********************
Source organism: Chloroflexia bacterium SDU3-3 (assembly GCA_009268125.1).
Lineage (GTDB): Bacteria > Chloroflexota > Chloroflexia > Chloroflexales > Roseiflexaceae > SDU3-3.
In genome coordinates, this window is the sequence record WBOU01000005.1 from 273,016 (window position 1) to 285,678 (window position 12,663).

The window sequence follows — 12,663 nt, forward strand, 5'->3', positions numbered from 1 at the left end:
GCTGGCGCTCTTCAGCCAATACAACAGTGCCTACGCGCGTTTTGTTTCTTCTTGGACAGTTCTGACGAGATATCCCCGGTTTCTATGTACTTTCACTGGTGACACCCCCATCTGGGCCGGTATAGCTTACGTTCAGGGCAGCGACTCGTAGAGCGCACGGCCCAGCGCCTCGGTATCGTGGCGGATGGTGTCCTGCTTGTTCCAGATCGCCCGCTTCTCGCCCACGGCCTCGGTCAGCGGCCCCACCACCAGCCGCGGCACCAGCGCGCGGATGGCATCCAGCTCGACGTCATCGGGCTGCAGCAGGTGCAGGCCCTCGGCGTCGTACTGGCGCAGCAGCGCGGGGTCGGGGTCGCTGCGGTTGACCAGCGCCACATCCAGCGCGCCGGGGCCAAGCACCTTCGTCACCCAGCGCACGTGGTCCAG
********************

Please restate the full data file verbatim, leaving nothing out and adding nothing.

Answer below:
Source organism: Chloroflexia bacterium SDU3-3 (assembly GCA_009268125.1).
Lineage (GTDB): Bacteria > Chloroflexota > Chloroflexia > Chloroflexales > Roseiflexaceae > SDU3-3.
In genome coordinates, this window is the sequence record WBOU01000005.1 from 273,016 (window position 1) to 285,678 (window position 12,663).

The window sequence follows — 12,663 nt, forward strand, 5'->3', positions numbered from 1 at the left end:
GCTGGCGCTCTTCAGCCAATACAACAGTGCCTACGCGCGTTTTGTTTCTTCTTGGACAGTTCTGACGAGATATCCCCGGTTTCTATGTACTTTCACTGGTGACACCCCCATCTGGGCCGGTATAGCTTACGTTCAGGGCAGCGACTCGTAGAGCGCACGGCCCAGCGCCTCGGTATCGTGGCGGATGGTGTCCTGCTTGTTCCAGATCGCCCGCTTCTCGCCCACGGCCTCGGTCAGCGGCCCCACCACCAGCCGCGGCACCAGCGCGCGGATGGCATCCAGCTCGACGTCATCGGGCTGCAGCAGGTGCAGGCCCTCGGCGTCGTACTGGCGCAGCAGCGCGGGGTCGGGGTCGCTGCGGTTGACCAGCGCCACATCCAGCGCGCCGGGGCCAAGCACCTTCGTCACCCAGCGCACGTGGTCCAG